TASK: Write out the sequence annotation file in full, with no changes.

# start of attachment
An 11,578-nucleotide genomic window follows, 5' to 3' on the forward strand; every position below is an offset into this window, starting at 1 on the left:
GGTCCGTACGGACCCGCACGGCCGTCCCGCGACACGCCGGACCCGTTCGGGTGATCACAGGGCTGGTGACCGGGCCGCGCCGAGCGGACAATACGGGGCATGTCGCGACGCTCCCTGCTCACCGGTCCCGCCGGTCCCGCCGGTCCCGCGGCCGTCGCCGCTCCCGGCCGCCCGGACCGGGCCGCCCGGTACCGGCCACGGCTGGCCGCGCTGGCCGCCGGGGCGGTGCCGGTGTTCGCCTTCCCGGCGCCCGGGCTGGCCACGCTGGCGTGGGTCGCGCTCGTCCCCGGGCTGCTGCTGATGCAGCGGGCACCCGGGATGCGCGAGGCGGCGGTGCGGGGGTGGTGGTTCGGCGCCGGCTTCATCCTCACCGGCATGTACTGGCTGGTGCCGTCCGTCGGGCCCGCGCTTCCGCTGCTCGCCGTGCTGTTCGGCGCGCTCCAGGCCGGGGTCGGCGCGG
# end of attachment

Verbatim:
An 11,578-nucleotide genomic window follows, 5' to 3' on the forward strand; every position below is an offset into this window, starting at 1 on the left:
GGTCCGTACGGACCCGCACGGCCGTCCCGCGACACGCCGGACCCGTTCGGGTGATCACAGGGCTGGTGACCGGGCCGCGCCGAGCGGACAATACGGGGCATGTCGCGACGCTCCCTGCTCACCGGTCCCGCCGGTCCCGCCGGTCCCGCGGCCGTCGCCGCTCCCGGCCGCCCGGACCGGGCCGCCCGGTACCGGCCACGGCTGGCCGCGCTGGCCGCCGGGGCGGTGCCGGTGTTCGCCTTCCCGGCGCCCGGGCTGGCCACGCTGGCGTGGGTCGCGCTCGTCCCCGGGCTGCTGCTGATGCAGCGGGCACCCGGGATGCGCGAGGCGGCGGTGCGGGGGTGGTGGTTCGGCGCCGGCTTCATCCTCACCGGCATGTACTGGCTGGTGCCGTCCGTCGGGCCCGCGCTTCCGCTGCTCGCCGTGCTGTTCGGCGCGCTCCAGGCCGGGGTCGGCGCGG